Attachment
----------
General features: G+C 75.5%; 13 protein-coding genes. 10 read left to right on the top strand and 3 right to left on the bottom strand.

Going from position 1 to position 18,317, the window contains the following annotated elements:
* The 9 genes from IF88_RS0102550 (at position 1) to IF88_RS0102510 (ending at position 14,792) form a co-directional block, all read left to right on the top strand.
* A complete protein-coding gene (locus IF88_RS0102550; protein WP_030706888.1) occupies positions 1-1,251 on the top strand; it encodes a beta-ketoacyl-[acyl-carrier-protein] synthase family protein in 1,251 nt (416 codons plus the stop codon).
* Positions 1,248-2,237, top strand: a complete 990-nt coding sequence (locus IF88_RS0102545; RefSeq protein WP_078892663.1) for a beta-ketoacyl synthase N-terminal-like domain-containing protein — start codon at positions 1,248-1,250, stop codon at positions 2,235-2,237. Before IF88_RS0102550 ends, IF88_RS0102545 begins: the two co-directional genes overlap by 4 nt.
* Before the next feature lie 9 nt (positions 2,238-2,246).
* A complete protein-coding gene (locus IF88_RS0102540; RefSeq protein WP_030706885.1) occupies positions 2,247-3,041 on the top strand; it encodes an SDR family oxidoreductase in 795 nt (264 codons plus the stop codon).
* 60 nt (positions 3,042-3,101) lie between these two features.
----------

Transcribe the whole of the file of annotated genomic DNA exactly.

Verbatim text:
General features: G+C 75.5%; 13 protein-coding genes. 10 read left to right on the top strand and 3 right to left on the bottom strand.

Going from position 1 to position 18,317, the window contains the following annotated elements:
* The 9 genes from IF88_RS0102550 (at position 1) to IF88_RS0102510 (ending at position 14,792) form a co-directional block, all read left to right on the top strand.
* A complete protein-coding gene (locus IF88_RS0102550; protein WP_030706888.1) occupies positions 1-1,251 on the top strand; it encodes a beta-ketoacyl-[acyl-carrier-protein] synthase family protein in 1,251 nt (416 codons plus the stop codon).
* Positions 1,248-2,237, top strand: a complete 990-nt coding sequence (locus IF88_RS0102545; RefSeq protein WP_078892663.1) for a beta-ketoacyl synthase N-terminal-like domain-containing protein — start codon at positions 1,248-1,250, stop codon at positions 2,235-2,237. Before IF88_RS0102550 ends, IF88_RS0102545 begins: the two co-directional genes overlap by 4 nt.
* Before the next feature lie 9 nt (positions 2,238-2,246).
* A complete protein-coding gene (locus IF88_RS0102540; RefSeq protein WP_030706885.1) occupies positions 2,247-3,041 on the top strand; it encodes an SDR family oxidoreductase in 795 nt (264 codons plus the stop codon).
* 60 nt (positions 3,042-3,101) lie between these two features.